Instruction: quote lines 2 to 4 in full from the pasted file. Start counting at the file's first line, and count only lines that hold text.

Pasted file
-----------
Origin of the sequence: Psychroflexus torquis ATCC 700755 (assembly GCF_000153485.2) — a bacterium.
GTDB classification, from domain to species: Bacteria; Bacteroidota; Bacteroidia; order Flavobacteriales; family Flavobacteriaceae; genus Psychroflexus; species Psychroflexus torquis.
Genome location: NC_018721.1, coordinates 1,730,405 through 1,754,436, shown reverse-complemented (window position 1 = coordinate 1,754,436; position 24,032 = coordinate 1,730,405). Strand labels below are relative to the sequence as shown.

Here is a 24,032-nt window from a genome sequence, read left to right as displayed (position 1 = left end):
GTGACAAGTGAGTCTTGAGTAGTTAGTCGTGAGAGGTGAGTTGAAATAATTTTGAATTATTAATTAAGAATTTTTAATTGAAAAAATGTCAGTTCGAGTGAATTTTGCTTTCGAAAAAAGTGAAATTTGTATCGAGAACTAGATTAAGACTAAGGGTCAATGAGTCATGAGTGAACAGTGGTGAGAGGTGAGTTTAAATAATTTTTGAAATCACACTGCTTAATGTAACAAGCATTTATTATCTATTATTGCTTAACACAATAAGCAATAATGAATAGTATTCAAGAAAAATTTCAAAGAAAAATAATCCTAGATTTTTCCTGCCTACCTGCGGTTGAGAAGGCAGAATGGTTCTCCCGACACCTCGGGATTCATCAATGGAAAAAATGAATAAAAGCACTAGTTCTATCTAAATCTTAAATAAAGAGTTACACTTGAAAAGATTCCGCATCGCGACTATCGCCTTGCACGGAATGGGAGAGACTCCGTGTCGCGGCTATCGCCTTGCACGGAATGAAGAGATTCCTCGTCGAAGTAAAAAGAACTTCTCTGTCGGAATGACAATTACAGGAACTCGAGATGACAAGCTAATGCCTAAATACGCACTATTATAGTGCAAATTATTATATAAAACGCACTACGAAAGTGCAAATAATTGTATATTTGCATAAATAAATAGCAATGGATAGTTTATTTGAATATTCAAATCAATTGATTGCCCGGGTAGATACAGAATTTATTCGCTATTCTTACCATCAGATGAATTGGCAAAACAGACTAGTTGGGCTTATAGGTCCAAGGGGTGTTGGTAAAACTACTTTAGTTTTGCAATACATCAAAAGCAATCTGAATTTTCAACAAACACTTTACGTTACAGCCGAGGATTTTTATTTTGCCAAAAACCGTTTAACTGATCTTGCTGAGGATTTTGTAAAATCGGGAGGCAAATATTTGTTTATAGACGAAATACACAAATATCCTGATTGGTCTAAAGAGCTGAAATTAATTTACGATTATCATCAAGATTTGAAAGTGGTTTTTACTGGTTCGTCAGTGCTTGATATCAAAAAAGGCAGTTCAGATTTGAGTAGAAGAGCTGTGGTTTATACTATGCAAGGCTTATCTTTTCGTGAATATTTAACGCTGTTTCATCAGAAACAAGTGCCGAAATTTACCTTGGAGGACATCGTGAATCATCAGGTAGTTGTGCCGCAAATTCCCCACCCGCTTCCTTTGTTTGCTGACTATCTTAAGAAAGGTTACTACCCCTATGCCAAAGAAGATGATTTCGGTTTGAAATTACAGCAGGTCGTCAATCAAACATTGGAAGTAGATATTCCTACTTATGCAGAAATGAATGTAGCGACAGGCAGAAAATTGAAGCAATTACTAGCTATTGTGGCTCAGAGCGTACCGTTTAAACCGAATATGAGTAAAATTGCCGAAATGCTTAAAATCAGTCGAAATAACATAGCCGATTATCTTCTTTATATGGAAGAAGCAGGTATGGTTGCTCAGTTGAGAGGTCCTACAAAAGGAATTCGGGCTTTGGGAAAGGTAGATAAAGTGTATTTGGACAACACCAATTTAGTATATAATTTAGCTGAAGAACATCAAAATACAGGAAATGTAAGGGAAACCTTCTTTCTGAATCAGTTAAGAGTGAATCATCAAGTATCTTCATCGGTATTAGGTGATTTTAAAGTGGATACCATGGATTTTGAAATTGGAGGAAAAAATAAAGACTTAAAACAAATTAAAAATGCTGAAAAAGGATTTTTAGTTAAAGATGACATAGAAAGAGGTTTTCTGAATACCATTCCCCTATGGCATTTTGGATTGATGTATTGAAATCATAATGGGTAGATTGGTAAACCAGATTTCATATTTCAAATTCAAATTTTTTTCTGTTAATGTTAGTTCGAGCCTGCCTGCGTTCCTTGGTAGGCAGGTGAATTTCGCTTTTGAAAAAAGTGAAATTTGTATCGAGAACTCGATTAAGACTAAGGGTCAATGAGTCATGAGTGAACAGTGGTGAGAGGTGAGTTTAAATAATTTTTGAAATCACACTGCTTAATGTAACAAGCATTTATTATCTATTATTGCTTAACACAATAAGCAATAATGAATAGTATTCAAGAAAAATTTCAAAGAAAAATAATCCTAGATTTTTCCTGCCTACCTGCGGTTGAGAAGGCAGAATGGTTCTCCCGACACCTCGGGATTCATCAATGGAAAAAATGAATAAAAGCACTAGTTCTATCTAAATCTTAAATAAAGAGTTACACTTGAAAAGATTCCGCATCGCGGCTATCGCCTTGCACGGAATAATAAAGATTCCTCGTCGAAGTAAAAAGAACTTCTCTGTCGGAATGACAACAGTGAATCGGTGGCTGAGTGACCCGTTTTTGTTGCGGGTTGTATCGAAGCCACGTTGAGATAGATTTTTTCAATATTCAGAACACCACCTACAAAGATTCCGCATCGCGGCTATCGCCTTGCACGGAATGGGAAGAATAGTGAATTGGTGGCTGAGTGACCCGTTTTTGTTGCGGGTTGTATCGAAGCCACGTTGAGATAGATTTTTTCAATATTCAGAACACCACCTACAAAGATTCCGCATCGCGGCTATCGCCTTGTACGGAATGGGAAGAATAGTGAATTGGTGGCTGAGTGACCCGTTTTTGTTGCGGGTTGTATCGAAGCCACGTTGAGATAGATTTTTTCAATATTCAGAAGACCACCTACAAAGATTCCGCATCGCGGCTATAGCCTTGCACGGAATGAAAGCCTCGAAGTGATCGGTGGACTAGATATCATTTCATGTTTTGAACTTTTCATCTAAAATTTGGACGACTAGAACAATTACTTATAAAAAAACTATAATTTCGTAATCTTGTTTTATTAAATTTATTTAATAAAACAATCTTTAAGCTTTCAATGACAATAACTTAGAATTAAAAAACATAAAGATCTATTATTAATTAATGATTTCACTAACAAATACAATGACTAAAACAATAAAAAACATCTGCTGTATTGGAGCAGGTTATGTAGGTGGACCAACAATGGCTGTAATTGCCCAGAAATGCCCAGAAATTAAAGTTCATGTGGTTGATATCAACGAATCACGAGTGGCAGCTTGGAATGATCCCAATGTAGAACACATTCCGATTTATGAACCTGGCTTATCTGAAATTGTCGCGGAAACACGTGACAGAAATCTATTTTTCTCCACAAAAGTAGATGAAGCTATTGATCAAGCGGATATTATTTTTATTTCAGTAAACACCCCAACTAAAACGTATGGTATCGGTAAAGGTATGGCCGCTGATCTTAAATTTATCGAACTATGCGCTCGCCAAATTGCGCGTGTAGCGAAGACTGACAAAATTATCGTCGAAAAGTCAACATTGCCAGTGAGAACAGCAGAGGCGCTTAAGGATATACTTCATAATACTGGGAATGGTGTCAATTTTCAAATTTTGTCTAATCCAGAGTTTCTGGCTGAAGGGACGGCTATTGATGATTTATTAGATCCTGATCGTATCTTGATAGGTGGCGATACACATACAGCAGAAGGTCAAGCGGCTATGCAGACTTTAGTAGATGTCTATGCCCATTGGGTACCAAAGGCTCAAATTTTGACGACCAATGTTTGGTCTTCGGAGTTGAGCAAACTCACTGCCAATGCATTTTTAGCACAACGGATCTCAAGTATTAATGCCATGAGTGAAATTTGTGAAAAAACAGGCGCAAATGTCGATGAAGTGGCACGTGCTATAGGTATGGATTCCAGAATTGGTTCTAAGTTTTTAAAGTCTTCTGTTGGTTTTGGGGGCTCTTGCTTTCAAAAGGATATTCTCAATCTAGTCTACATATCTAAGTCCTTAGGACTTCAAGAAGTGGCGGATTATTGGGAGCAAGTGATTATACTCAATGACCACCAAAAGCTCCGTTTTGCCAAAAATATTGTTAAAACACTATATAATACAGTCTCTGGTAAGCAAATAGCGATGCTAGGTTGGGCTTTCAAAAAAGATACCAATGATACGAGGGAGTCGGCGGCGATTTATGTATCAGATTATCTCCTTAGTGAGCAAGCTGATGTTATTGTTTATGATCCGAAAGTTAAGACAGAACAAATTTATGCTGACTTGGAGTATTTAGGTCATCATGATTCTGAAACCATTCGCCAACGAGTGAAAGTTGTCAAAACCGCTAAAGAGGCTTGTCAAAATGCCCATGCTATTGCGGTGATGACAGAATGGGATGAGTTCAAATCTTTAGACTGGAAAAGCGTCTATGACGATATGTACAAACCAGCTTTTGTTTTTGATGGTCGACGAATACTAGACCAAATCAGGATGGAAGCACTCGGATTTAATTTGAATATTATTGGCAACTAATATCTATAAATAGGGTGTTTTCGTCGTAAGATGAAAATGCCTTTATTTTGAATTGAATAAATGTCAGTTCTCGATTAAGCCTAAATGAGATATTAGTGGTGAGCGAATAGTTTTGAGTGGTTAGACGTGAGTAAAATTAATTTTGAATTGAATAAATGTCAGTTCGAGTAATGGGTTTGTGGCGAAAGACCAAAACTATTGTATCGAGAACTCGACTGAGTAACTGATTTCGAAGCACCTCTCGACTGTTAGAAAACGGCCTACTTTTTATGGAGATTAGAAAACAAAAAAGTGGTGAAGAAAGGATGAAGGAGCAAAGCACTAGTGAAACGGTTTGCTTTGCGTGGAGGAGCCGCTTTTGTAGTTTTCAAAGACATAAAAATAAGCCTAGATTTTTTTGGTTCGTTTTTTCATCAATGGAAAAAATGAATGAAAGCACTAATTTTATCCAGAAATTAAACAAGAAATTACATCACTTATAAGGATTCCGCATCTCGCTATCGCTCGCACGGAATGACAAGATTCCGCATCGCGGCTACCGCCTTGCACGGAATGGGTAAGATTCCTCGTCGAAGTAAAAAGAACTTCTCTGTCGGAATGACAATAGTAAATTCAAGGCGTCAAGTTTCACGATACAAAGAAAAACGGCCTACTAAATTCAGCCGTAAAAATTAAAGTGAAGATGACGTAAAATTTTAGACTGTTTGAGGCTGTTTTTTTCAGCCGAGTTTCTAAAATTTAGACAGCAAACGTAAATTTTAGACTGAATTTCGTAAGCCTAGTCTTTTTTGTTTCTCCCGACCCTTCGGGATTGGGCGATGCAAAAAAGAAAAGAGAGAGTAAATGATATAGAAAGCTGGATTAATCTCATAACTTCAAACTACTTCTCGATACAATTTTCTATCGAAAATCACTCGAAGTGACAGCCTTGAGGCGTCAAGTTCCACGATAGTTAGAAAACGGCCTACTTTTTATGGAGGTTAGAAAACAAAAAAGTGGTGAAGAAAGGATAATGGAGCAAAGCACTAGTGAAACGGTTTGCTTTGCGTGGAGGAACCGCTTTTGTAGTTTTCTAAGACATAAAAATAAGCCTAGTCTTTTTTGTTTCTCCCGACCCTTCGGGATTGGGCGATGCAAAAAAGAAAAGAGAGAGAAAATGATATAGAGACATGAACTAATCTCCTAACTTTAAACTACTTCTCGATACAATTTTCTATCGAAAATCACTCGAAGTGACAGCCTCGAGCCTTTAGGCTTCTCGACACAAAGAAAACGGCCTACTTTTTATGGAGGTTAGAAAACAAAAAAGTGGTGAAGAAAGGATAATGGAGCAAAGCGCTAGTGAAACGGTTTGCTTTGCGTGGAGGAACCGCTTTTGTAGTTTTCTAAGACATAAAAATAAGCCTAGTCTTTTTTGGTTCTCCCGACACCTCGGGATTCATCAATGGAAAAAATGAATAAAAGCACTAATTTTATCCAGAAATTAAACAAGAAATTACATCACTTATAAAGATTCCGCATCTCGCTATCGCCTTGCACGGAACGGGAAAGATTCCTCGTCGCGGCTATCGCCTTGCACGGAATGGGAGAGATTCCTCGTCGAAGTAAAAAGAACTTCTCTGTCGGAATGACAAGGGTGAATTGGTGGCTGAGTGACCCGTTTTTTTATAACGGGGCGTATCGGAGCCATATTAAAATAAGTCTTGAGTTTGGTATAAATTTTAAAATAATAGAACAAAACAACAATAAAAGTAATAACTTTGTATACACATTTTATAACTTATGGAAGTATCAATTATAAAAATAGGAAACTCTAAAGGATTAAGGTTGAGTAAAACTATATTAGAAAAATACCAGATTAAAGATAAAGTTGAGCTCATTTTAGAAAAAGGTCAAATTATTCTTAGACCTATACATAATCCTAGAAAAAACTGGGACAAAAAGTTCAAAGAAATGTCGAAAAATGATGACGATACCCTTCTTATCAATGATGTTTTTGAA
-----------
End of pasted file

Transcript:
GTDB classification, from domain to species: Bacteria; Bacteroidota; Bacteroidia; order Flavobacteriales; family Flavobacteriaceae; genus Psychroflexus; species Psychroflexus torquis.
Genome location: NC_018721.1, coordinates 1,730,405 through 1,754,436, shown reverse-complemented (window position 1 = coordinate 1,754,436; position 24,032 = coordinate 1,730,405). Strand labels below are relative to the sequence as shown.

Here is a 24,032-nt window from a genome sequence, read left to right as displayed (position 1 = left end):